How to start your own craft business - step by step guide

Step 2. Build your brand and find your market niche

Once you’ve got all the foundational logistics down, it’s time to start thinking about the types of products you’d like to stock in your store as well as how you’ll want to present yourself and your business offerings to the wider world.

Truth be told, there’s a lot more strategy and data involved in building a successful brand than you may think, as the best brands are those that are appealing to their target markets.

This is why conducting market research is also a crucial part of developing any business plan. 

Thankfully, with the abundance of other creators operating online, you should have plenty of inspiration and insights into what branding is most appealing to your target demographic.

Simply jump on platforms such as eBay, Etsy, and perhaps even Pinterest to get a good gauge of the aesthetics and colour schemes that you should be aiming to develop for your own business branding. 

Identifying your market niche can also help simplify the process of developing your business brand.

For example, although there are plenty of online stores out there that stock hand-knitted items, it’s likely that only a portion of them stock particular knitted goods, such as baby clothing.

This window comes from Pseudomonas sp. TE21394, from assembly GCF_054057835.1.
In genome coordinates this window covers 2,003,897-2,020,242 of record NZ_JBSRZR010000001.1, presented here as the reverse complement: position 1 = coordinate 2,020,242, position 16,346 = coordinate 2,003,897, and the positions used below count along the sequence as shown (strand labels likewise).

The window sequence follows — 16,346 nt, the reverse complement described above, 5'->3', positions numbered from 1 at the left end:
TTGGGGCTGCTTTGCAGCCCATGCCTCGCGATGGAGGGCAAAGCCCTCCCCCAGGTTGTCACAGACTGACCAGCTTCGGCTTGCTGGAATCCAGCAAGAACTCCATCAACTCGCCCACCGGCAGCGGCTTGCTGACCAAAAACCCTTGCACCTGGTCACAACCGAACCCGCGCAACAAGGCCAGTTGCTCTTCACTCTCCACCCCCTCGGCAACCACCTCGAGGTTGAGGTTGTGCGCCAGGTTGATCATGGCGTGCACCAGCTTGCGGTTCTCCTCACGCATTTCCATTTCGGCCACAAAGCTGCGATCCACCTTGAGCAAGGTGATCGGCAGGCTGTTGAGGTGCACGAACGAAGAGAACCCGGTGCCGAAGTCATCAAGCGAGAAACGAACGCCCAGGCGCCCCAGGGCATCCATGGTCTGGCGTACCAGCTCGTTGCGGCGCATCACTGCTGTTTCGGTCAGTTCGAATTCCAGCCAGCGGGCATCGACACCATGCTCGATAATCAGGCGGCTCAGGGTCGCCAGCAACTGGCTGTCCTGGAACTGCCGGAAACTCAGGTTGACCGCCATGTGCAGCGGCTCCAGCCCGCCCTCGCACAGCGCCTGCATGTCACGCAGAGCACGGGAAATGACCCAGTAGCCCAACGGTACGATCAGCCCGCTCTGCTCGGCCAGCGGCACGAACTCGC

If you happen to specialize in knitting baby clothing and would ideally like to sell your wares to young parents, then you can factor this into your business branding and come up with a company name that appeals directly to that demographic. 

Step 3. Get to crafting!

So you’ve built your brand and have also been slowly but surely working on the bones of your future storefront.

The next thing to do is start filling up your inventory so that you can launch with a bang.

If you’re a particularly avid maker, chances are high that you’ve already created plenty of inventory throughout the earlier stages of this business development process.

After all, crafting can be the perfect way to set off steam and unwind, and you’d naturally need to unwind after all this business development and strategizing. 

Even if you have been crafting on autopilot, however, this particular phase of your business development journey can also be the perfect time to start brainstorming potential new product ideas or even new designs for your work.

Try finding product ideas that fall within our freshly outlined market niche to help support your business branding.

If you’re feeling particularly innovative, you may also choose to brainstorm potential avenues for diversifying your revenue stream.

These can include subscription craft packages for customers who want to try dabbling in the craft themselves, and maybe even mystery boxes that allow you to move lower priced inventory in a fun and engaging way for both you and your customers! 

Step 4. Set prices for your products